Energy sector upskilling crisis is damaging progress to net zero

Jul 6, 2023

New research published today suggests it has never been more critical for the UK to move towards greener sources of energy production and our efforts must be bold if we are to meet our commitments in the race against climate change. Yet many UK energy workers don’t believe the sector is adequately prepared for a green future.

The research, which we worked on with City & Guilds explores the readiness of the UK energy sector workforce to meet the government's ambition to decarbonise the energy system by 2035. It also makes a number of skills based recommendations to help us secure a brighter future for all.

Bright futures - debarbonising the UK's enegy workforce shows only 42% of energy sector workers feel that businesses in the sector are ready to meet the target to decarbonise energy production by 2035, with just 42% believing that the government is doing enough to support this change. But strong government and employer leadership will be critical given the significant changes we’re expecting to see in the energy jobs market. In fact, 60% of those working in the high carbon energy sector believe the move to decarbonise the power system will put their jobs at risk within the next 2 years alone (by 2025).

This comes as the energy jobs market is already undergoing seismic shifts. Analysis from economists at Lightcast finds that demand for low carbon workers is skyrocketing. For example, job postings for renewable energy managers grew by a staggering 1114% from 2019 to 2022. In contrast, job postings for oil and gas analysts have declined by 43.4% in the same time period.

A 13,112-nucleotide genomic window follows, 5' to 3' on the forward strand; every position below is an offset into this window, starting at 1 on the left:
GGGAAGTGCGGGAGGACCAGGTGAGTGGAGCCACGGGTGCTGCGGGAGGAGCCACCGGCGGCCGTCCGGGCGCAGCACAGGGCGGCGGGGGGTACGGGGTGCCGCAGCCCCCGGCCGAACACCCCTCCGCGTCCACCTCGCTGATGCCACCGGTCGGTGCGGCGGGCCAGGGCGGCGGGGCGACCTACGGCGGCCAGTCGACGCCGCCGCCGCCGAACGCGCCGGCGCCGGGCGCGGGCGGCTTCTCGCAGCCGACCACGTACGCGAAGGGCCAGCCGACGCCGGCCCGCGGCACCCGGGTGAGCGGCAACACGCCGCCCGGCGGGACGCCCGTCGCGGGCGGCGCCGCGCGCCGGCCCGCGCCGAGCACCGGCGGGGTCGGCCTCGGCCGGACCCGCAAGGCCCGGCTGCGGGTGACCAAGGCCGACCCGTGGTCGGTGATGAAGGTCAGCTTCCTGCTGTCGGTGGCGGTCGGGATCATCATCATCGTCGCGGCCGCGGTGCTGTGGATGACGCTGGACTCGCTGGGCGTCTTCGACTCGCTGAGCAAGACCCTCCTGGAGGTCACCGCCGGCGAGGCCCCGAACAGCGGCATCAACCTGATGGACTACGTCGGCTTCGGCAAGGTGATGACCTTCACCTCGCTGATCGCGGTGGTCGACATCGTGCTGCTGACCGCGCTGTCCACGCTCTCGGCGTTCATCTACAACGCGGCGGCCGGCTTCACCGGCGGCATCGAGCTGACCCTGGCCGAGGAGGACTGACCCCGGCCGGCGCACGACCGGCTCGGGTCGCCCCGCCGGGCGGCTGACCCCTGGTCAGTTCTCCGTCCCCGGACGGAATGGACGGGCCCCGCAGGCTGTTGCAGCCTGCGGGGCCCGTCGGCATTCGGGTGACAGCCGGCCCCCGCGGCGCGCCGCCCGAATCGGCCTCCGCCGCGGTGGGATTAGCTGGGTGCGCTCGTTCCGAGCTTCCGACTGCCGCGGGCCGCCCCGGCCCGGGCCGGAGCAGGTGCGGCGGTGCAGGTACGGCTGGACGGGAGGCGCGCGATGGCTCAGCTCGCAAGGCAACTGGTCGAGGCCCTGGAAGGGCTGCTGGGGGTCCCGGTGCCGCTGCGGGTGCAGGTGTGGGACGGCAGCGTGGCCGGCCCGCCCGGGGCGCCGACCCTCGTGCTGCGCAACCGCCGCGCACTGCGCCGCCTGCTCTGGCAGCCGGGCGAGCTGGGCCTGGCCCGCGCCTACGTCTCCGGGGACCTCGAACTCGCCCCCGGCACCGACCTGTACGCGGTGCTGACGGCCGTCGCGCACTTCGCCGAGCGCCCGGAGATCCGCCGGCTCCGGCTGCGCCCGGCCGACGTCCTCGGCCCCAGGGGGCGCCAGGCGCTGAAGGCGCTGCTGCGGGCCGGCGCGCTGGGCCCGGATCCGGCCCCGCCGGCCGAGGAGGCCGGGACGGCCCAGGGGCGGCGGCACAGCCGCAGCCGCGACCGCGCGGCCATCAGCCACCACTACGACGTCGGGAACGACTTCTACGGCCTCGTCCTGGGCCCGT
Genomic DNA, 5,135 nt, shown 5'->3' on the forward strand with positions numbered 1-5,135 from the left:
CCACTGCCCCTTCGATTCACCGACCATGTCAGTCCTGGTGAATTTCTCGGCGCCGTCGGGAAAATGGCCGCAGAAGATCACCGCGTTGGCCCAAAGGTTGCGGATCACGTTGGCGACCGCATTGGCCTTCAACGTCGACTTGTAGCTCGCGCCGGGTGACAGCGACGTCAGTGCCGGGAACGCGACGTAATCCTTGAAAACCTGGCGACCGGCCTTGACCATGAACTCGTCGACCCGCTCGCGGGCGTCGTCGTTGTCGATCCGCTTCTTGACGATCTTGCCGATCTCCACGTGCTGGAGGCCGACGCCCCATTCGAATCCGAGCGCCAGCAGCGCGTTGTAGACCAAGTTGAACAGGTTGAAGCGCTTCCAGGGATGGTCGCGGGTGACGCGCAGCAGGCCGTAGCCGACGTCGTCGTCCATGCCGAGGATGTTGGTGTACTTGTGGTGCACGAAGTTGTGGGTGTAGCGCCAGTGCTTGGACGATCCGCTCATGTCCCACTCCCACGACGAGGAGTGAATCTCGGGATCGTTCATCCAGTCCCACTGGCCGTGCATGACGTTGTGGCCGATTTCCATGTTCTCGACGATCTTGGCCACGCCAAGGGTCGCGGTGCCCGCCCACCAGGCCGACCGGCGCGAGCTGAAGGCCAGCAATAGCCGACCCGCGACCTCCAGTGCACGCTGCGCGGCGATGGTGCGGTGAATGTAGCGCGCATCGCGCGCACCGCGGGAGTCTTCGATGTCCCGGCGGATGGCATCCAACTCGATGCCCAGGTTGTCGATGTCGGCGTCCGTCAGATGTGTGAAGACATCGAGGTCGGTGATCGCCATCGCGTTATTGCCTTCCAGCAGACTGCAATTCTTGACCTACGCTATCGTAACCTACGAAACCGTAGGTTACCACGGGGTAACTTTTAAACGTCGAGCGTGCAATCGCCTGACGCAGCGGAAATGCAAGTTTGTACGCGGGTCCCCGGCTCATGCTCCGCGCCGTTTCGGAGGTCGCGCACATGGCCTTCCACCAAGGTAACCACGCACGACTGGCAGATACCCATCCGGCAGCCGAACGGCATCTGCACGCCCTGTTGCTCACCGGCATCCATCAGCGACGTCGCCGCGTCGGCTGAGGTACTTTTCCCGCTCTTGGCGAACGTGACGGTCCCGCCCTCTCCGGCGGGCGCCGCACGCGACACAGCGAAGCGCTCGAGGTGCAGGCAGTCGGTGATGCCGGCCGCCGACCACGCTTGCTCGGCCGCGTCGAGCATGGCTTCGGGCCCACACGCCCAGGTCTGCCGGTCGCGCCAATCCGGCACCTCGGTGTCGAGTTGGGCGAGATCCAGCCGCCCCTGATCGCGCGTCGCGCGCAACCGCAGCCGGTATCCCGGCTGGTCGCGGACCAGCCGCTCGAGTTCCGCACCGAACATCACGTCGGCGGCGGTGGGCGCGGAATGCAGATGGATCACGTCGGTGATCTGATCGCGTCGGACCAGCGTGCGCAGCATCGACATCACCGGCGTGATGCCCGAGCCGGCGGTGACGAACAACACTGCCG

The good news is that high carbon energy sector employees are open to the transition. In fact, 91% are willing to consider a role in low carbon industries now or in the future. But there are currently many barriers preventing people from moving to low carbon roles.

Andy Moss, Chief Customer Officer at City & Guilds said: “It’s great to know that over 90% of the high carbon energy workforce are interested in transitioning to greener jobs. To meet the skills needs of the sector, it’s vital we create opportunities for people to do just that.

“Yet, many employers have told us that uncertainty over the timing and scope of major energy projects inhibits their ability to invest in skills for the long-term. We must unite to tackle this, with industry and government working in partnership to equip the energy workforce with the green skills required for the future. If we don’t act now, we’ll almost certainly lose the race to a sustainable future.”

The research found that only a third (33%) of energy workers think that they have the skills they need to adapt to any future changes in the energy industry. On top of this, a quarter of energy sector employees (26%) say that they don’t know how to access training that will allow them to adapt to future changes in the industry.

Dr Hilary Leevers, Chief Executive of EngineeringUK said:

“The sector must work together with government to grow a diverse workforce able to achieve joint aims and ensure its prosperity into the future. The numbers in vocational training and studying at university are insufficient to meet demand. So, in addition to reskilling and retraining those already in work, it’s imperative there’s a sustained and growing investment in training and education, including apprenticeships, T levels and academic routes.

It's vital to invest in bringing a more diverse range of new entrants into engineering and technology, giving more young people from a wider range of backgrounds the chance to pursue a rewarding career and bring their different perspectives to the fore. Only by improving workforce diversity and enjoying the breadth of talent available can the sector fill its skills and labour gaps and maximise its innovation.”


Read Bright future - decarbonising the UK's energy workforce


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